“After more than a decade of negotiations that have not led global trade negotiators to an outcome, it’s time for fresh ideas to break the diplomatic logjam and find ways to move global trade liberalisation forward,” said NFTC Vice President for Global Trade Issues Jake Colvin in making the plug for the services agreement.
However, trade sources note, a number of members are comfortable with the idea of countries moving toward plurilateral agreements in the absence of a multilateral deal.
Agriculture, trade facilitation
A couple of areas that could see movement this year are trade facilitation and least developed country issues, the Director-General told members, noting that there seems to be an “emerging consensus” in this area. The Negotiating Group on Trade Facilitation has already met once this year.
Prior to the General Council meeting, one developing country delegate argued that moving trade facilitation forward would be a “win-win” for all members. “There is no reason to leave it back on the drawing board when it benefits everyone,” the delegate told Bridges.
However, the ensuing three-hour discussion at Tuesday’s meeting on what “new negotiating approaches” could be pursued this year led some country groupings to remind members that the focus should not shift away from the topic that had helped launch the Doha Round - agriculture.
Brazil, speaking on its own behalf at the General Council meeting, stressed that, while there has been progress in the area of trade facilitation, the area should not be a “self-balancing pillar.” Rather, progress must also be made elsewhere, specifically with agriculture.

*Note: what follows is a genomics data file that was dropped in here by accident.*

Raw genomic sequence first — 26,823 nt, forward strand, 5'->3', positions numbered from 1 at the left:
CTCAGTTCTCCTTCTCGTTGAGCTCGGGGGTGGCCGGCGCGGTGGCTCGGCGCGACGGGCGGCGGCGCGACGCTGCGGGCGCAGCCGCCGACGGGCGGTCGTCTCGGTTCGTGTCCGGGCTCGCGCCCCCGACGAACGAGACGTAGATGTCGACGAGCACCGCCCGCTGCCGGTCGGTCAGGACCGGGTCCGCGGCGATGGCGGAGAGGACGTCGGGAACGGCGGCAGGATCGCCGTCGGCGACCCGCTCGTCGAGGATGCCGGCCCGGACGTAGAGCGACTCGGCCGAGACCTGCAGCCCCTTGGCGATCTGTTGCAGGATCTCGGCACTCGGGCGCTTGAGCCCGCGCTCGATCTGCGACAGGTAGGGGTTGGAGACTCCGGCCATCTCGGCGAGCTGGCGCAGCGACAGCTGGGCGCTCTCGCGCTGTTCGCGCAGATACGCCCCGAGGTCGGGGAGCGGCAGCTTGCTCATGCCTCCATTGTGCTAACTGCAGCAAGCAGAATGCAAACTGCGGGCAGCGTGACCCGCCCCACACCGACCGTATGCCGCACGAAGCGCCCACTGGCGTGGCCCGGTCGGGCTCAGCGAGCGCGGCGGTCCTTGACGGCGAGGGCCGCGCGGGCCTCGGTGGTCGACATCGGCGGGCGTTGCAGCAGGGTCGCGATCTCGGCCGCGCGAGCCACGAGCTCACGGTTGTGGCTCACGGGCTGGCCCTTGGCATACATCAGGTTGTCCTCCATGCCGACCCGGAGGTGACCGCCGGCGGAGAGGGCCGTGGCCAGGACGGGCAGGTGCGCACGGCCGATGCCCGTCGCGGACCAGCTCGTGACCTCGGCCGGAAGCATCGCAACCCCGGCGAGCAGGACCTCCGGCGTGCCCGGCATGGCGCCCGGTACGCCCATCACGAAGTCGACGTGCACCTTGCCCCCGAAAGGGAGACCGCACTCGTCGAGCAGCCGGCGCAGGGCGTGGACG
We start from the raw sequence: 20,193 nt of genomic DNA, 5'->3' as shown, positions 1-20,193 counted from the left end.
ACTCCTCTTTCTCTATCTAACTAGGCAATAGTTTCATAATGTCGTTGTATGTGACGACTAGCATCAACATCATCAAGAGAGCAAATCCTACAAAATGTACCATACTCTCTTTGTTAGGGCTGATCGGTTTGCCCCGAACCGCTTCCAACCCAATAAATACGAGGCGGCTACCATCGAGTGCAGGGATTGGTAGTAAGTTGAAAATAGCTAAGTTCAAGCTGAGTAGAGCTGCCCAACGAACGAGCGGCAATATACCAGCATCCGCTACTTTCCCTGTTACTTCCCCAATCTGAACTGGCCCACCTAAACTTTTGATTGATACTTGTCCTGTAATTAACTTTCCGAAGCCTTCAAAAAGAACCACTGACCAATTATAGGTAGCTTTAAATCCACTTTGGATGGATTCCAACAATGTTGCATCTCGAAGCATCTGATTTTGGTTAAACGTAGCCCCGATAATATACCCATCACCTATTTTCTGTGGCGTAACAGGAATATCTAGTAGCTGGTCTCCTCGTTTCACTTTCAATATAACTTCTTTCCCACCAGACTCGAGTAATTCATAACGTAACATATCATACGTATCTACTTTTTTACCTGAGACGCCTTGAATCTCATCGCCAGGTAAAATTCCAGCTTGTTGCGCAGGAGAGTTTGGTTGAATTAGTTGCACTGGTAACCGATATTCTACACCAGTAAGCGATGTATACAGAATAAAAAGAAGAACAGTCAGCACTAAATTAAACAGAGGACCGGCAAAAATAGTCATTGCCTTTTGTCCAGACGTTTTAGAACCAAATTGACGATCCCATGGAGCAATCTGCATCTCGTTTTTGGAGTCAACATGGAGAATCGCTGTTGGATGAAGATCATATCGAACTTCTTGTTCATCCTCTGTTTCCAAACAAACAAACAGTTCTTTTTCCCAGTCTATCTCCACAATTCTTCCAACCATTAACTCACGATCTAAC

The G-33, which supports granting developing countries’ greater market access flexibilities, the G-20, which favours reforming developed country agriculture, and the Cairns Group of developed and developing country net agricultural exporters, also stressed that, while they agreed with the Director-General’s call for pragmatism, members must still make sure that agriculture remains one of the main issues on the table.
Without solutions in agriculture, pursuing solutions in other areas will not lead anywhere, they added.
The Cairns Group is reportedly interested in pursuing an ‘early harvest’ on the export competition pillar of the Doha agriculture talks - the most advanced of the three areas affecting farm products that are under negotiation.
According to the current draft text, developed countries are due to eliminate agriculture export subsidies by 2013, with developing countries doing the same three years later. With discussions on the EU’s post-2013 Common Agricultural Policy and the US Farm Bill currently under way, many countries are keen to capture the progress in this area to date.
The next meeting of the WTO’s General Council is slated for early May of this year.
ICTSD reporting; “U.S. businesses urge new agenda at World Trade Organization,” REUTERS, 8 February 2012.